A British man spent three weeks in a Middle Eastern prison for sending an angry WhatsApp message to a car dealer who sold him a lemon, the Sun reported.
Killick was in Dubai, United Arab Emirates (UAE), with his wife Robyn, working as a real estate agent. The pair decided to buy a car from a local dealer, which set them back over $8,000—and then some.
The car allegedly broke down just hours after he drove it off the lot. It is reported that an investigation revealed the car had previously been written off in an accident and had been repaired cheaply.
Killick then wrote an angry WhatsApp message to the dealer.
“Not once did you mention the fact you bought the car as a write off from an insurance company. I also asked why it has only done 40,000 km and you said the previous owner was a woman who worked for an airline company so only drove it ever now and then,” Killick said in the message.
“All lies!!” he said, adding, “How do you sleep at night knowing you are ripping people off?”
However, Killick was not prepared for what followed. The recipient of the message complained to the police about being sent abusive messages, and Killick was arrested. He spent three weeks in jail.
“It was a nightmare. The prison conditions were horrific,” he said. “I was treated appallingly—all for sending a WhatsApp message.”
And then Killick was deported.
His wife, Robyn, who is a teacher, told reporters the experience has been traumatic.
“We have lost our home and our jobs and it’s been horrible all over this guy ripping us off and we are so badly out of pocket.
“We went there to try as a last adventure before coming back to England and getting married and starting a family but it’s left us really badly out of pocket.”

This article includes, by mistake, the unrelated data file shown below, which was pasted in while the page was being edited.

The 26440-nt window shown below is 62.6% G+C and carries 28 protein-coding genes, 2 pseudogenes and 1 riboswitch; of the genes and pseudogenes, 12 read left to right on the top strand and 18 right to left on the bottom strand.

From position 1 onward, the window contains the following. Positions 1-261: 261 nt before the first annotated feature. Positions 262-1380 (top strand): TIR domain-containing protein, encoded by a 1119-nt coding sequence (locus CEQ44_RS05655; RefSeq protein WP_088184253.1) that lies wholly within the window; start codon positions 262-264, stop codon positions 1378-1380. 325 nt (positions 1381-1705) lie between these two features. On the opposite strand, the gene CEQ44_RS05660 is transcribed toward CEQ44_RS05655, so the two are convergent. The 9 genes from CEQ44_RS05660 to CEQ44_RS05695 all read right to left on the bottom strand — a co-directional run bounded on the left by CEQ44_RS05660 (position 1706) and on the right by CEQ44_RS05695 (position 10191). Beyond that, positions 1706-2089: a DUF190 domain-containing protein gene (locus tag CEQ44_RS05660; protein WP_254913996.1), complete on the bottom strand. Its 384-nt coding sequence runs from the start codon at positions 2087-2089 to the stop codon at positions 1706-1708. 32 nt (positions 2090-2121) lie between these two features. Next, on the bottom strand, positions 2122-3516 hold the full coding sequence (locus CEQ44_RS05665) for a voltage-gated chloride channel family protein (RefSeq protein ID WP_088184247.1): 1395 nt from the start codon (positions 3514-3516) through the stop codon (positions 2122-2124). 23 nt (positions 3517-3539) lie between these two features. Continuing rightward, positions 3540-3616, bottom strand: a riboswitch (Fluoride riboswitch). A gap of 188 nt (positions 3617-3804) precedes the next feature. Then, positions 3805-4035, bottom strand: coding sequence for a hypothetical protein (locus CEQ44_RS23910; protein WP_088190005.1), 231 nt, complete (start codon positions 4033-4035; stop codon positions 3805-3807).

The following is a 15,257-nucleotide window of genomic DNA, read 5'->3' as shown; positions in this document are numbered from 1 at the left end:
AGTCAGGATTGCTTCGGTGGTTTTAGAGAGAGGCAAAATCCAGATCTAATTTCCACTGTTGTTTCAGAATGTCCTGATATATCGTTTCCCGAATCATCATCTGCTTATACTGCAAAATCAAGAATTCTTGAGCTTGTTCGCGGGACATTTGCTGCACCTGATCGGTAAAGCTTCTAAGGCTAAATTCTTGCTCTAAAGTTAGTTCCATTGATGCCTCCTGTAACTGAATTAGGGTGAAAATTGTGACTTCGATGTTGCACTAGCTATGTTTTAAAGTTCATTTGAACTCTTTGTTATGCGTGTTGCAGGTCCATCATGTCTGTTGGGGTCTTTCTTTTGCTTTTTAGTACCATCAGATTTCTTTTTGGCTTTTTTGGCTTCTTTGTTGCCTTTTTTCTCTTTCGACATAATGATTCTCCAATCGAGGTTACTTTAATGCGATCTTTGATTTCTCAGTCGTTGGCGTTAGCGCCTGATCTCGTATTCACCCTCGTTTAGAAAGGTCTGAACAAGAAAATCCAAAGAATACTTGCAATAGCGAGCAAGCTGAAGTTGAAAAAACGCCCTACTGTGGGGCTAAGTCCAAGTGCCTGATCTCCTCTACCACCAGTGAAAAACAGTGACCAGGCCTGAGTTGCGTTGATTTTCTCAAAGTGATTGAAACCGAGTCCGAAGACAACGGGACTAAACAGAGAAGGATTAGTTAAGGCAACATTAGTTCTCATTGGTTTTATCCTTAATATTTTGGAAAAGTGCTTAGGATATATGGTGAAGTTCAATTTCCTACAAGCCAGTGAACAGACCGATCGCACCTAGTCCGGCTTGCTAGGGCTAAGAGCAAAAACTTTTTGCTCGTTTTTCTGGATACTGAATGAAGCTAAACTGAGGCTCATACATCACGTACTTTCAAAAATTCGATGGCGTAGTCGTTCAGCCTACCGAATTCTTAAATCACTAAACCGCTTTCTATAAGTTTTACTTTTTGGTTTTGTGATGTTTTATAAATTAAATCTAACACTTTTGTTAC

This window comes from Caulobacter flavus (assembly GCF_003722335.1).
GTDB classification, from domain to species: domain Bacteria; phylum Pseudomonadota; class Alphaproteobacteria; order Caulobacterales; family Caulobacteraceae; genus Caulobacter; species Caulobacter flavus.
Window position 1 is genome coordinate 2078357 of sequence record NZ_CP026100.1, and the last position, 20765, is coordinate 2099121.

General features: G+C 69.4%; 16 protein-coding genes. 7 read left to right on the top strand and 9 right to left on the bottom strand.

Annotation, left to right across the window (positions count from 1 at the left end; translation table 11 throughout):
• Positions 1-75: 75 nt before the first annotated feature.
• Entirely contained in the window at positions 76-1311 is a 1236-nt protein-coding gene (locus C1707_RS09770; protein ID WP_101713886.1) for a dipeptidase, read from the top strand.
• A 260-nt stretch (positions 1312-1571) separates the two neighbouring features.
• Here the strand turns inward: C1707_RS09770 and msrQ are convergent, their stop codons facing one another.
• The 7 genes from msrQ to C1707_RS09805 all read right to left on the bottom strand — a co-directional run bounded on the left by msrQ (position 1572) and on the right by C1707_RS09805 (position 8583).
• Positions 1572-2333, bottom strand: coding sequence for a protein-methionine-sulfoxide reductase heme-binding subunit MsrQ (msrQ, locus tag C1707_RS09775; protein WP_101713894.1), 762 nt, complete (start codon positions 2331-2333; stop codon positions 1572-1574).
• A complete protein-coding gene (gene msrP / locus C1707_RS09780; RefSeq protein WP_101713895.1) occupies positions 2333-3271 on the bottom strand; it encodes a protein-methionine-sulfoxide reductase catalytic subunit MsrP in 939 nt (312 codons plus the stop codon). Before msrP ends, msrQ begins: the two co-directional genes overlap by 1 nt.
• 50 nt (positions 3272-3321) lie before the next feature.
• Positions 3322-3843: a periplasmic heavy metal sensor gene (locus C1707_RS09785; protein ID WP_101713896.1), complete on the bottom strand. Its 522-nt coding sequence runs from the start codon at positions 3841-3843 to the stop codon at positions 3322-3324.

This follows a number of cases where Brits have been held in the UAE for questionable reasons.
According to a report by pressure group Detained in Dubai, 46-year-old businessman David Ballantine was detained in the UAE for 2 years over a less-than-$3 cab fare mixup.
Ballantine’s passport was allegedly confiscated and he was forced to stay in Dubai for 2 years until his trial.
“I couldn’t work legally, so I worked ‘off the books’ for the first year, until eventually needing to rely on handouts from friends and family over the course of the following year,” Ballantine said.
“I was forced to sleep in hotel toilets. I took beatings from hotel security staff; and was even thrown down flights of stairs and assaulted in public restrooms by hotel security.”
“After the two years in limbo,” David continues, “I was sentenced to 69 days in jail. Ironically, one of the charges was ‘outstaying my visa,’ a charge I could hardly have avoided as the police had confiscated my passport. Once those final 69 days were over, I was deported back to Scotland.”
Both Ballantine and Killick complain of inadequate assistance from the British embassy, with Killick slamming it as “useless.”
Detained in Dubai blames “endemic problems with the UAE legal system,” saying, “frivolous cases that often have devastating consequences” are on the rise.